Royal College of Physicians of Edinburgh defends four-hour A&E targets

Written by Tom Freeman on 12 January 2017 in News

Body of hospital doctors defends existing accident and emergency targets after UK Health Secretary Jeremy Hunt hints at change

A&E sign

A&E - credit Lydia

Targets which require accident and emergency departments across the UK to treat patients within four hours should be maintained, the Royal College of Physicians of Edinburgh (RCPE) has warned.

A 4 hour target of 98 per cent of visits was adopted by the Scottish Government after it was shown to have an impact in England but was later reduced to 95 per cent as emergency departments struggled to cope. 

UK Health Secretary Jeremy Hunt cast doubt on its future south of the border this week when he told MPs the target may need to be revised. 


Scotland must move away from ‘fix and treat’ NHS, says government delivery plan

Outpatients to be shifted from hospitals

"If we are going to protect our four-hour standard, we need to be clear it is a promise to sort out all urgent health problems within four hours - but not all health problems, however minor," he said.

However RCPE defended the existing arrangements, describing them as "an important measure of the whole system response to care", warning watered down targets could lead to more overcrowding in hospitals. 

RCPE president Professor Derek Bell said Hunts comments were not supported by evidence.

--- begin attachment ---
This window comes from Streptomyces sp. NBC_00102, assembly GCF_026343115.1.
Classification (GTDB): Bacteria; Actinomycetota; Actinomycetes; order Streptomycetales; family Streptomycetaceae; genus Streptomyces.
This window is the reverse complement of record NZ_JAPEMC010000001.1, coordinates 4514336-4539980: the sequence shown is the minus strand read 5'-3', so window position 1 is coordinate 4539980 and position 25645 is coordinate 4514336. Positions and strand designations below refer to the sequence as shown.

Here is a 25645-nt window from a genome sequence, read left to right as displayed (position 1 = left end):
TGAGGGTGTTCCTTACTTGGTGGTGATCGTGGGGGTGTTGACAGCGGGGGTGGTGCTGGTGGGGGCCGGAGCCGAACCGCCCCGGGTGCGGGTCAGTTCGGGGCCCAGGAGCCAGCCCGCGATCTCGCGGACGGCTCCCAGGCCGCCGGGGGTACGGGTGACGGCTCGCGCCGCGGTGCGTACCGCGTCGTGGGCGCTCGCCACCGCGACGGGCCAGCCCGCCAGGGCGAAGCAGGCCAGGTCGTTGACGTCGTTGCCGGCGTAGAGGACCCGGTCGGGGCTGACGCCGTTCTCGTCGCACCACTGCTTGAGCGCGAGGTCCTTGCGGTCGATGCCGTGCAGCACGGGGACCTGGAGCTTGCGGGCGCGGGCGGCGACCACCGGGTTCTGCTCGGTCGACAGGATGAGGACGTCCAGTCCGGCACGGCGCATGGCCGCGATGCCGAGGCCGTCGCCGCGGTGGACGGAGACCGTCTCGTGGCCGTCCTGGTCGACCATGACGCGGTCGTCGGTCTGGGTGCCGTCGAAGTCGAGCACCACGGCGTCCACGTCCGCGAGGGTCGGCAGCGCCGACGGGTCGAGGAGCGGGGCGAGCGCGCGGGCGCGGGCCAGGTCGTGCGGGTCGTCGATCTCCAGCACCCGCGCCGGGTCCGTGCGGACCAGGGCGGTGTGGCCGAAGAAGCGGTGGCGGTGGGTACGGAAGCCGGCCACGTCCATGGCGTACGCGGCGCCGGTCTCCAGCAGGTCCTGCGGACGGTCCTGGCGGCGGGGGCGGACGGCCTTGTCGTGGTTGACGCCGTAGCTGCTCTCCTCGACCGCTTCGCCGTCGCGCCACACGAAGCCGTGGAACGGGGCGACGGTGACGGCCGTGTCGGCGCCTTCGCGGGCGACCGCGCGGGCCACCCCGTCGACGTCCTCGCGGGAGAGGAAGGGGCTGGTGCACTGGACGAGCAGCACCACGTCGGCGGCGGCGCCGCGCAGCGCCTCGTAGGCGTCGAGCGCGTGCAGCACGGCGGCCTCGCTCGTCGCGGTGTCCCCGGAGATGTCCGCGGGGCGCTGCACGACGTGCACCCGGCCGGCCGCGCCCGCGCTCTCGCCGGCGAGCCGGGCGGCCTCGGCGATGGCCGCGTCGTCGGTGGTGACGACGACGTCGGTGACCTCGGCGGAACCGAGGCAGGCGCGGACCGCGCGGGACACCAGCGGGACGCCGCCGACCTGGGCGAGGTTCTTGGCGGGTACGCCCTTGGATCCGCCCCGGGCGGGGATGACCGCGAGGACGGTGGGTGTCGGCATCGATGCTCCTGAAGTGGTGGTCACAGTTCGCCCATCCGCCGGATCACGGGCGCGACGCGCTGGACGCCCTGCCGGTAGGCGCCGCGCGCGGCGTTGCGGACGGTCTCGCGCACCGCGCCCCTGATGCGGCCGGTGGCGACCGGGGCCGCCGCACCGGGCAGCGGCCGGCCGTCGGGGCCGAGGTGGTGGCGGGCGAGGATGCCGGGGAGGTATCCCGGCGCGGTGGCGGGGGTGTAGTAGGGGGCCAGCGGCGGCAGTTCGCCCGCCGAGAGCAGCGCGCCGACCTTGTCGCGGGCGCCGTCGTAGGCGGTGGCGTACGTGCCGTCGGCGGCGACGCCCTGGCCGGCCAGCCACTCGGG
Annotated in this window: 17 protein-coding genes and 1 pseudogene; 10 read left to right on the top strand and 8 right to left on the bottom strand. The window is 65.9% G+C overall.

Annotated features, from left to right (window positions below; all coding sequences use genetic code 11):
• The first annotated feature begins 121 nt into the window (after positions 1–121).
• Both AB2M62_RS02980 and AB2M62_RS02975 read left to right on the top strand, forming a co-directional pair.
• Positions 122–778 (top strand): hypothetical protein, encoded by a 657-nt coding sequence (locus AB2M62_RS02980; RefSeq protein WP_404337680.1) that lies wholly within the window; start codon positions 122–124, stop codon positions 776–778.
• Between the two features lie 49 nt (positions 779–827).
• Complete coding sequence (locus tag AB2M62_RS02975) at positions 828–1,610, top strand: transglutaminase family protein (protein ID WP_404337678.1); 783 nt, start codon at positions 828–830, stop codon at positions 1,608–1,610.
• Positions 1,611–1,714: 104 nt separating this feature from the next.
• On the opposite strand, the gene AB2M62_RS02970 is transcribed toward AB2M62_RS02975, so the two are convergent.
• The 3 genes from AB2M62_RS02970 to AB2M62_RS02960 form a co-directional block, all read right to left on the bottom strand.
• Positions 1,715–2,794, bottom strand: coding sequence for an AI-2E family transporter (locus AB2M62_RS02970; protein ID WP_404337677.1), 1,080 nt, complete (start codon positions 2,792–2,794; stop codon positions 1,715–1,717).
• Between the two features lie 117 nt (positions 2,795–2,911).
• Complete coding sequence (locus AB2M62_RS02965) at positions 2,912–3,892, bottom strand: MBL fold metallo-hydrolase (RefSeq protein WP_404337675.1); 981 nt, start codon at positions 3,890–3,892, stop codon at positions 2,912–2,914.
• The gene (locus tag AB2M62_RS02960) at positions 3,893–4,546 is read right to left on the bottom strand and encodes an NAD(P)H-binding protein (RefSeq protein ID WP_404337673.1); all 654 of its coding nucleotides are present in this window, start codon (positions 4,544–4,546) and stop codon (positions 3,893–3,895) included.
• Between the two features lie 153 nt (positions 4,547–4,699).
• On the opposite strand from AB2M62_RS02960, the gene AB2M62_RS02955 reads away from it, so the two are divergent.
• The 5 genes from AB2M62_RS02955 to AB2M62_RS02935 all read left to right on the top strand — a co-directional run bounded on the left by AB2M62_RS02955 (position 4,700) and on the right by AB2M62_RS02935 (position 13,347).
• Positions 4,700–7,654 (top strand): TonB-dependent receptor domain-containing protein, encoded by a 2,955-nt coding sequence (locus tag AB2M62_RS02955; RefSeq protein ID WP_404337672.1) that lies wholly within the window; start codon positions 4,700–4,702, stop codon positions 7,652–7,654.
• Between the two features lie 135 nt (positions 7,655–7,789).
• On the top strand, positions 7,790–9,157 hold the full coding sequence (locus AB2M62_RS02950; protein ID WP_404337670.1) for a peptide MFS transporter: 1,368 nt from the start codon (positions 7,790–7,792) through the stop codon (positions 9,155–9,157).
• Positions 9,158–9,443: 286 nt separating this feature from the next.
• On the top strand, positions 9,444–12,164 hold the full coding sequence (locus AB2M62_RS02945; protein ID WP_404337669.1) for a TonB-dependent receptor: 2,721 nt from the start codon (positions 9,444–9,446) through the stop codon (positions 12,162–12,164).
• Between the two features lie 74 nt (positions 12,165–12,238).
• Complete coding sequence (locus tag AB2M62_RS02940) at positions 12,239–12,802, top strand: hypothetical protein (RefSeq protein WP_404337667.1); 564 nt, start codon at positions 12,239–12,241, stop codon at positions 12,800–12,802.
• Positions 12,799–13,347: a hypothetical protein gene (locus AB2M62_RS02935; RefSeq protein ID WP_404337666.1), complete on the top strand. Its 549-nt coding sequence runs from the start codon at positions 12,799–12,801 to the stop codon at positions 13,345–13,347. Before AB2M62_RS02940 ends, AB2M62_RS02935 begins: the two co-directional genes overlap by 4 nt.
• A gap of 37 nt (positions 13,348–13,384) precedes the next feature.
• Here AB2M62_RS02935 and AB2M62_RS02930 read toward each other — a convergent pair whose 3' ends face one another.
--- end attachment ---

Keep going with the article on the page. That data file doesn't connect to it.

“Not measuring those patients ‘perceived to have less significant illness’ will not remove them from the system," he said.

"There is the potential to create different classes of patient and make it harder for those who may have difficulty making their voices heard – for example, the elderly, the vulnerable and those with mental health problems. It may also lead to overcrowding and increase the workloads of staff at night when staffing levels are lower, with the risk of compromising care."

Bell also praised a Scottish Government initiative aimed at improving patient journeys through unscheduled care, suggesting NHS England could adopt something similar.

“In Scotland emergency departments have consistently performed better than other parts of the UK over the last 18 months. While they are also experiencing the same winter pressures, including recent difficulties meeting the four hour target, they will recover from these more quickly. This is in part due to the re-introduction of the National Programme, ‘Six Essential Actions to Improving Unscheduled Care’."




Related Articles

pills - credit Jamie/FlickrCC Lack of awareness in pharmacy services, reveals Citizens’ Panel report
24 March 2017

First Citizens' Panel report from the Scottish Health Council reveals a lack of public awareness of what a pharmacist can offer

Doctor performing test medical research Pay offer for doctors and nurses is ‘real-terms cut’
24 March 2017

NHS Scotland staff hear their wages will increase by one per cent for the fourth year in a row

Shona Robison speaking at Digital Health and Care 2017 Leadership not technology is the missing link in digital health and social care
21 March 2017

Holyrood's Digital Health and Care conference examples of good practice, but there was a sense that more leadership is needed to drive change

Surgery Mesh implant review expert resigns
16 March 2017

Calls for Shona Robison to update MSPs after another resignation hits review of mesh implants

Share this page